The Viennese response to the region’s refugee ‘crisis’

While some Viennese are fearful of migrants, most in the city are fearful for them

by Courtney Fox

VIENNA, Austria –Many Viennese are eager to give aid to the refugees streaming in from places like Syria, but this goodwill often competes with concern for what immigration could mean for Austria and Austrian ways of life, residents here said.

tfrank copy.png
Dr. Tibor Frank, professor of history at the department
of American Studies at Eötvös Loránd University in
Budapest and a faculty member of International
Education for Students Abroad (IES) in Vienna

Vienna is known for the liberal thinking of its people, including a willingness to commit public resources to relief for refugees from war-torn places, according to Dr. Tibor Frank, professor of history at the department of American Studies at Eötvös Loránd University in Budapest and a faculty member of International Education for Students Abroad (IES) in Vienna. But this goodwill has its limits.

“Austrians are very likely to be kind to immigrants, but not terribly eager to integrate them,” Frank said. “It’s never been the policy of Austria to accept large numbers of migrants.”

Outside of Vienna, sentiments turn sharply to the right, meaning an anti-immigration consensus that puts Austria first.

Immigration “has caused something of a split in the country,” Frank said. While Viennese are sympathetic, the more conservative parts of the country believe “newcomers shouldn’t come in and disrupt Austrians’ ancestral home,” he said, calling this sense of sacred homeland largely a myth. “They don’t want their living standard to go down. They believe, ‘This is my country. (Migrants) should stay at home.”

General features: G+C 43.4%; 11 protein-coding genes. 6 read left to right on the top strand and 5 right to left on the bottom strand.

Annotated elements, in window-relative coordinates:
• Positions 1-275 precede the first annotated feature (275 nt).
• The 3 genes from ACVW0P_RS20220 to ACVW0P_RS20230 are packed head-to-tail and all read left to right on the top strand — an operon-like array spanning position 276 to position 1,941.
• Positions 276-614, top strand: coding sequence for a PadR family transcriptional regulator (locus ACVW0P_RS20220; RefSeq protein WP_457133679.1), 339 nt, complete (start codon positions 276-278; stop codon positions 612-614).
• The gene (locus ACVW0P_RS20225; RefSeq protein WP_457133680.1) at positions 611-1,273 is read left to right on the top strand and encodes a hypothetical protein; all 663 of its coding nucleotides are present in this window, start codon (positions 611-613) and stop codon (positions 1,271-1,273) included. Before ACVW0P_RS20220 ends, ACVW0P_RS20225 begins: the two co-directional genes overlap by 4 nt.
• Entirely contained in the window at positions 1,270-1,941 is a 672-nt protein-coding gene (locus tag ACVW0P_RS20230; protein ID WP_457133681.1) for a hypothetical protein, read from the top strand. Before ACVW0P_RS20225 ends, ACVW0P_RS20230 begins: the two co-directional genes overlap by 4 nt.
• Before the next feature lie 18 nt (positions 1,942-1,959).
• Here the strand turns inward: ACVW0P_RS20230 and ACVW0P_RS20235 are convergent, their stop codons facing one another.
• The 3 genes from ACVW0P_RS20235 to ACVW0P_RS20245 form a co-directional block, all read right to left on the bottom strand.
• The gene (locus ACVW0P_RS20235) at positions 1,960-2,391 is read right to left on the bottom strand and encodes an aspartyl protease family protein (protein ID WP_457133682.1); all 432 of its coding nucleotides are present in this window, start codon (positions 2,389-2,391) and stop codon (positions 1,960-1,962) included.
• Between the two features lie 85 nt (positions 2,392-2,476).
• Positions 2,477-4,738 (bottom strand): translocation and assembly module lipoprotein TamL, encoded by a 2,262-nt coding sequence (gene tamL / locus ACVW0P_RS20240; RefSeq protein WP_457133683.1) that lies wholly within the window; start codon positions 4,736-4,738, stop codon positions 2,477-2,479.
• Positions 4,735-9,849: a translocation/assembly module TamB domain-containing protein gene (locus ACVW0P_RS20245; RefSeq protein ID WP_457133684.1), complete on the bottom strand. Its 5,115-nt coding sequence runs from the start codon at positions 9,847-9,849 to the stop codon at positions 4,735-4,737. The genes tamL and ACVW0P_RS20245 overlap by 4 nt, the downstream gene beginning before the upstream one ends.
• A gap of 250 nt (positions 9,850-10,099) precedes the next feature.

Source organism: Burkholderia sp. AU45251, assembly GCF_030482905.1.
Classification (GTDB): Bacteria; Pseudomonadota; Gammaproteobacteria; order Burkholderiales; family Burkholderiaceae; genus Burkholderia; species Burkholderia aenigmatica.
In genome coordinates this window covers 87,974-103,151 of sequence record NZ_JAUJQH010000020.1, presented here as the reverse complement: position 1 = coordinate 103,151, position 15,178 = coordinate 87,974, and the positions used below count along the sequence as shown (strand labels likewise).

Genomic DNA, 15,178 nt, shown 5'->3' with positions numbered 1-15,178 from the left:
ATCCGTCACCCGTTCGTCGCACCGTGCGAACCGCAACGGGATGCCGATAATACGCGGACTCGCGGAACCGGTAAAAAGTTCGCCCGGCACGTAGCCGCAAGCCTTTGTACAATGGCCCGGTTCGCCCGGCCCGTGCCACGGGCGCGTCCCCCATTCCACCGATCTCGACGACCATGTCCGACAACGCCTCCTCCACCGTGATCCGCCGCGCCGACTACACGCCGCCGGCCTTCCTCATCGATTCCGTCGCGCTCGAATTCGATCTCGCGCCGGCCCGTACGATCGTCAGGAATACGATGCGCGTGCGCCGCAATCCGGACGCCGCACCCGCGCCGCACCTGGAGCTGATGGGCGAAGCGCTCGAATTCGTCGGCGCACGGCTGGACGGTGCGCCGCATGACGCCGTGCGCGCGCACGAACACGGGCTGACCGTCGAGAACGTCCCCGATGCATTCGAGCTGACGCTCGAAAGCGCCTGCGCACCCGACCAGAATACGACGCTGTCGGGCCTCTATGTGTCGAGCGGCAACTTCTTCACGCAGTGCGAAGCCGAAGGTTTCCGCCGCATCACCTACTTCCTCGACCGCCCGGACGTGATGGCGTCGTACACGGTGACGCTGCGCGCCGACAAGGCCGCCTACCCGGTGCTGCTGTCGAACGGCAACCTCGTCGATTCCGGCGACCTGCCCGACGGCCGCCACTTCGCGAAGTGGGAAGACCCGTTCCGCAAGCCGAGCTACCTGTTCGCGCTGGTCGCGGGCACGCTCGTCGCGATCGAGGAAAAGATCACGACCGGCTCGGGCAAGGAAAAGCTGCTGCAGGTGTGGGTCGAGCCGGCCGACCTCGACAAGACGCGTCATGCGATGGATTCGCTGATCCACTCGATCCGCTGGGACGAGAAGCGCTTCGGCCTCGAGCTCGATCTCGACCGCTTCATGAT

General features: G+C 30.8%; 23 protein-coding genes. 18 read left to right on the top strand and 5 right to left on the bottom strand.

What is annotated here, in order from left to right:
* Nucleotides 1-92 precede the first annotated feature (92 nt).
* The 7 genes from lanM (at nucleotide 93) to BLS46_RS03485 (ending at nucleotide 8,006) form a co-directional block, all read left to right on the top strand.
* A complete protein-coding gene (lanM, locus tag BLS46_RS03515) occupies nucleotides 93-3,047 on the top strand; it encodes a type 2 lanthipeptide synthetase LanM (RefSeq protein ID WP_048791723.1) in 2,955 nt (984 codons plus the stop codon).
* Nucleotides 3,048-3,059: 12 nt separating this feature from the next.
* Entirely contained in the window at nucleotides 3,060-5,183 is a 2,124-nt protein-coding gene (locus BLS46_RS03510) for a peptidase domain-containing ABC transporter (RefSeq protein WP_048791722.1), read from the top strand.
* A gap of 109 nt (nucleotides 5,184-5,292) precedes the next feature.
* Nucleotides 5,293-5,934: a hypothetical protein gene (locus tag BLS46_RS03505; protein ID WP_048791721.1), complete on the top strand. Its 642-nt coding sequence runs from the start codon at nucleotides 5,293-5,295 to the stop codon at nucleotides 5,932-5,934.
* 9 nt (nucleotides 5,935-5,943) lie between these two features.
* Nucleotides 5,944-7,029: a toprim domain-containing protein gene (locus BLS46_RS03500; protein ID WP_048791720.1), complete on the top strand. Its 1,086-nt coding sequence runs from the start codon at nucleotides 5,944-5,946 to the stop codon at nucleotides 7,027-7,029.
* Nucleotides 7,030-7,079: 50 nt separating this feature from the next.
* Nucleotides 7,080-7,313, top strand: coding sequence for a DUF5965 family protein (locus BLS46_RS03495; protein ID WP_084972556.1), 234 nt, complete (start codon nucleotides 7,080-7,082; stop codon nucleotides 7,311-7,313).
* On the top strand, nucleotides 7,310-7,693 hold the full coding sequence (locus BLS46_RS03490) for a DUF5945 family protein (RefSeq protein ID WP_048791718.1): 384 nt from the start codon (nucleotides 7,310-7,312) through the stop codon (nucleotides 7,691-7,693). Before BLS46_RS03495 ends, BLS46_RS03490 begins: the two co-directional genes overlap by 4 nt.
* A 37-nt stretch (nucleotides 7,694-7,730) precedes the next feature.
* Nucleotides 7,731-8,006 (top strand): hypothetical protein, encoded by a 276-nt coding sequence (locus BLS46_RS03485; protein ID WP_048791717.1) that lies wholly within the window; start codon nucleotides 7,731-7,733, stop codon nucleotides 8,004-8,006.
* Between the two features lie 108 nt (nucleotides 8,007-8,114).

Nowhere was this divide more clear than in the May election for Austria’s presidency, a mostly ceremonial position, but an election seen by most as a referendum on the country’s policies with respect to immigration. In a hotly contested, multi-round election, the Green Party candidate, Alexander Van der Bellen, nosed out the nationalist Norbert Hofer by just 30,000 votes.

Where are they?

Despite the stakes, a visitor to Vienna might be caught off guard by the lack of evidence of any such “crisis.” Walking through most of the city’s 23 districts, a visitor might not even realize that Austria, one of the world’s richest countries, has been one of the countries most impacted by the refugee crisis.

“It’s easy to live your life and not be affected,” said Meral Kölblinger, health and safety coordinator for IES. “It is a sad truth. . . . It’s easy to avoid the situation, if you wish.”

Though many districts of Vienna seem completely untouched by the “crisis,” other areas are being deeply impacted.

Susana Sernett, the institutional relations and events coordinator at IES, said she did not notice the crisis firsthand until the fall of 2015.

“Along the Ninth District I saw these people washing their clothes with a fire hydrant and drying them on a playground,” she said. “It was just so heartbreaking.”

Sympathy for migrants 

Speaking with Viennese, it becomes clear that they are fearful, but not in the conventional way.